Not many things in our lives that we feel proud of took us 2 minutes to accomplish. The things we tend to feel most proud of in our lives are things that we spend weeks, months and even years on. Look back on your life and think about the things that you’ve accomplished or goals you’ve reached, and most likely you with find that they did not happen very quickly.
The struggle with the quick-fix mindset is that you are setting yourself up for failure if you don’t change overnight. Here comes perfectionism again. We can get stuck by our limiting beliefs of “shoulds” and “perfection,” and when we take a step backwards (as we all do as we move into change), we beat ourselves up. If you find yourself in this category, it’s time to take a good look at some limiting beliefs you may be experiencing and start challenging those beliefs with realistic statements.
6. Self-Searching: We struggle to look within for our own answers.
So much of coaching is figuring out what is not working and why. When a client comes to me wanting to change something, we always begin with figuring out what has worked in the past, what hasn’t and what is getting in the way. Looking within without judgement can be one of the greatest gifts that we can give ourselves when we are stuck.
Here are a few ways to look within for your own answers:
- Write Sit down and just write for 30 minutes with no judgement or worry about grammar. Just write whatever comes to your mind. You’ll be surprised what you can learn.
- Don’t judge. Take a step back and look at possible reasons for why things aren’t working. Take judgement out of the equation. The moment we judge ourselves, that is the moment narrow our view from seeing the big picture.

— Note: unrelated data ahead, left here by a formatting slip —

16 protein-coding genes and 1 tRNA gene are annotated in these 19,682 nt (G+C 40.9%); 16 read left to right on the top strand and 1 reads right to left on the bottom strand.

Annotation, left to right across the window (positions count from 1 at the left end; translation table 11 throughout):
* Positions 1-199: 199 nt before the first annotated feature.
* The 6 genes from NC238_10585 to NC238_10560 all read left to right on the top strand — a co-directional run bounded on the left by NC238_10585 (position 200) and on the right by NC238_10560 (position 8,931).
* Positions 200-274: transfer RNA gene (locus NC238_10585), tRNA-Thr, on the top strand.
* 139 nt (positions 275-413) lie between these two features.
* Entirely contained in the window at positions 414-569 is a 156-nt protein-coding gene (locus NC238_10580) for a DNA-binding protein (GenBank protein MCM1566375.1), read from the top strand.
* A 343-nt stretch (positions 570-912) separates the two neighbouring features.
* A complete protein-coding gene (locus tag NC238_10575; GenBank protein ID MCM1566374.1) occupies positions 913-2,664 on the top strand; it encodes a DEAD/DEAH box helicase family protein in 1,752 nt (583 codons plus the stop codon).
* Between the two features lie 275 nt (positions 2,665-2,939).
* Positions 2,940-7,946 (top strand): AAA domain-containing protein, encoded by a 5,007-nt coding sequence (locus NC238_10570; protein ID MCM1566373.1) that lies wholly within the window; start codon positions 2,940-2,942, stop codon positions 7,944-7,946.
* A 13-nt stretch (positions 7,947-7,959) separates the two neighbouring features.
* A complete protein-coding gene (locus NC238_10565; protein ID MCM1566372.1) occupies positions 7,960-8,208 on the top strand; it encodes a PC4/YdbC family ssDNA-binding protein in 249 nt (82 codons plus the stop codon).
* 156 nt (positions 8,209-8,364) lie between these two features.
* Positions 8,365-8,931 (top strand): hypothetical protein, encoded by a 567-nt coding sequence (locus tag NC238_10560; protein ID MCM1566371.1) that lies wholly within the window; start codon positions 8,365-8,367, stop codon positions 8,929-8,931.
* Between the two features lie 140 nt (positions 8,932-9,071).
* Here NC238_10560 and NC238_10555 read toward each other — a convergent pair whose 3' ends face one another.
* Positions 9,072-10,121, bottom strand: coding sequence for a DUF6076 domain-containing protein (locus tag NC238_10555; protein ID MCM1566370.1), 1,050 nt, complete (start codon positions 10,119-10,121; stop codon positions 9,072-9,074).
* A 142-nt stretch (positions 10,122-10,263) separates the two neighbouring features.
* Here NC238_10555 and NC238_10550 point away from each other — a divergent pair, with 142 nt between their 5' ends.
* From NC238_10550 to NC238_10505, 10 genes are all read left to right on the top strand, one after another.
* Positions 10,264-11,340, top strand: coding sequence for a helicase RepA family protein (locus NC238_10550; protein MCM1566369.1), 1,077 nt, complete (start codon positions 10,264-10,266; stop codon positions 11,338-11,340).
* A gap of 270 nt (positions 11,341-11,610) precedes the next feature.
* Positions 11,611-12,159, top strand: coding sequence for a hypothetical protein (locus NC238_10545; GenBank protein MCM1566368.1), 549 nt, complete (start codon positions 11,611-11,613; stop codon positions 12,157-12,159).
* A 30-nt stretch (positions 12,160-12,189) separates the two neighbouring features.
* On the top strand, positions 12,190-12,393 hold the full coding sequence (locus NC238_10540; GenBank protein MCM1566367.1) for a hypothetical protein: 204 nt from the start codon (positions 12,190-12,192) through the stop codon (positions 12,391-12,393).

- Hire a coach. Coaches are great at questioning and can help bring things out of you that you may not be able to see on your own.
7. Values: We create goals that don’t work/fit with our values.
This is a big one. If you create a goal that does not fit with your values, you are going to struggle, and rightly so. Goals need to align with our values, with what is most important to us. An example, if you find yourself wanting to be more social, and you set a goal of getting out and doing things with friends three times a week, but by doing this you are taking away from getting your business off the ground, you will find one or more of your goals will not be reached.
Write down your values. When you write out a goal or problem solve an area of your life, figure out what values that desired outcome fulfills. If you struggle to find a value for it, you may need to rethink your goal to match what you value.
8. Vision: We fail to create a vision.
Are you moving towards something or away? This is a question I ask my clients often. If we are looking at something you don’t want in your life, that is what you focus is on. Your energy goes in the direction of your thoughts. If we look at what you do want in your life, there your focus lies. It’s all about vision. Create a vision of the life you want, and you will move in that way. It’s all about mindset.
There are many creative ways of focusing on what you do want so that you can create a vision. Making a vision board is one way to focus your energy on your desires. Meditating each day on what life could look like in 3, 6, 12 months as you reach your goals is another way to create vision in your life .
9. Stages of Change: We don’t Identify which stage we are in.
35 years of research gives us insight into intentional change. People move through stages of change as they modify behavior. These stages of change, aka, Transtheoretical Model, are:
It’s really helpful to identify which stage you are in so that you can figure out why you may be not getting the traction you want. It can also be helpful in getting rid of self-judgment and moving into the next stage.
To identify which stage you’re in, study the different stages of change and figure out where you are for that particular goal in your life. Take steps to move into the next stage.